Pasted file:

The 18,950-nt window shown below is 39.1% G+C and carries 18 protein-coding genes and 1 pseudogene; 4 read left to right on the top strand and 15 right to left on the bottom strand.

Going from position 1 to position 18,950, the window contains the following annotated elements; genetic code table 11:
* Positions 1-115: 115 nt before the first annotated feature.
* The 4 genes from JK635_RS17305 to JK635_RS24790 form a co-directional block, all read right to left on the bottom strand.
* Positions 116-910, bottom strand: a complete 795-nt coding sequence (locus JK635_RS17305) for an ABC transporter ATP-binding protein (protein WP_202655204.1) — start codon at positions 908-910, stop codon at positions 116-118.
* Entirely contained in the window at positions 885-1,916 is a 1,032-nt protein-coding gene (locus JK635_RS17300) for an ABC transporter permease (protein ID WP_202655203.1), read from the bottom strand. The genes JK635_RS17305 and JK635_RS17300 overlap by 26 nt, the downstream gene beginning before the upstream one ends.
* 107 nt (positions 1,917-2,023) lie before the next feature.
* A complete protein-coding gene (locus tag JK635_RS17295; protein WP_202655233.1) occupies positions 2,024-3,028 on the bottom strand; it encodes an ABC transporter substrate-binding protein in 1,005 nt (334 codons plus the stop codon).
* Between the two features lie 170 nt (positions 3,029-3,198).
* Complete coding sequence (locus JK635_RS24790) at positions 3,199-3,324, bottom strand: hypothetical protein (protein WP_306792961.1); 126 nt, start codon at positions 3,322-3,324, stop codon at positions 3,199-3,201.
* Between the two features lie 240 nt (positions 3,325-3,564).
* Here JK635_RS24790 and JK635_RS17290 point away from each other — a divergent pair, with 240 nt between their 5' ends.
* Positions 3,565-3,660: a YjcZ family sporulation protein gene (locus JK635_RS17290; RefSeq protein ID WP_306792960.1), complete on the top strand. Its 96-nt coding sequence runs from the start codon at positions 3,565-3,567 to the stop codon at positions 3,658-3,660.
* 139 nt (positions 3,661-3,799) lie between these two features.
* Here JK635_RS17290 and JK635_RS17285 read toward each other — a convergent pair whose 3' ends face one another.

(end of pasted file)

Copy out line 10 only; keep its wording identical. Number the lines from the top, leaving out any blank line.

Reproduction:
* Complete coding sequence (locus JK635_RS24790) at positions 3,199-3,324, bottom strand: hypothetical protein (protein WP_306792961.1); 126 nt, start codon at positions 3,322-3,324, stop codon at positions 3,199-3,201.